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Where these forwards shine, however, is on the Powerplay. All four were among the top 30 players in 5v4 scoring (Giroux 7th, Voracek 24th, Schenn 26th, Simmonds 30th). They truly are an elite unit with the man advantage, up there with what Chicago, San Jose, Washington and Pittsburgh can put on the ice.

For the most part the Philadelphia Flyers were able to succeed this past year by making sure they got those guys out on the PP (they had the 2nd most opportunities in the league). They were shorthanded a lot too (12th in the NHL – 262 times), but they came out with a positive differential in PPs vs. PKs so that’s just fine. The problem then lies in who was taking those penalties.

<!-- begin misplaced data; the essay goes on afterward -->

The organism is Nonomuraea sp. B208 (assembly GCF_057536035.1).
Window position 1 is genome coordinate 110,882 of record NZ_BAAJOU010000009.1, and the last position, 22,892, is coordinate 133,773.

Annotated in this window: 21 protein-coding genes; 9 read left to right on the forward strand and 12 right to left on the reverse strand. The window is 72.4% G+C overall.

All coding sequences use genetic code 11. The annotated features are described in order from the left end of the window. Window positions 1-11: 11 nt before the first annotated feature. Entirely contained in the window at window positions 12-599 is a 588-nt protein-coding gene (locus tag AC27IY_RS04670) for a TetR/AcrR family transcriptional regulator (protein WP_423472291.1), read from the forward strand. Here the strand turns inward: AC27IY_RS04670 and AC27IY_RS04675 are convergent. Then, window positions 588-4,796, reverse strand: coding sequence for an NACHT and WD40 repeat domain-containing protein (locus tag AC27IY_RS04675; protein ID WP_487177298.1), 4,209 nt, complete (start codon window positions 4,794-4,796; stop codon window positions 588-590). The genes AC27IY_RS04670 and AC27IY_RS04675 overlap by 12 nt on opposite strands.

Giroux’s PIMs took a jump this year to 53 which is the most minutes he’s ever been penalized in a season. Both he and Voracek took a lot of penalties per 60 minutes of play at evens (PIM60) 1.99 and 1.68. Not a good thing.

Those two should be staying on the ice as much as possible, and having them in the box is counterproductive. Only Schenn was in the ‘good boy’ half of NHL regulars (1.47 PIM60) and Simmonds was buried amongst the more mischievous forwards (6.32 PIM60). In fact the 24th worst offender in the league. I know he plays a rough game, but maybe he could dial back the infractions just a tad to further excel with the Philadelphia Flyers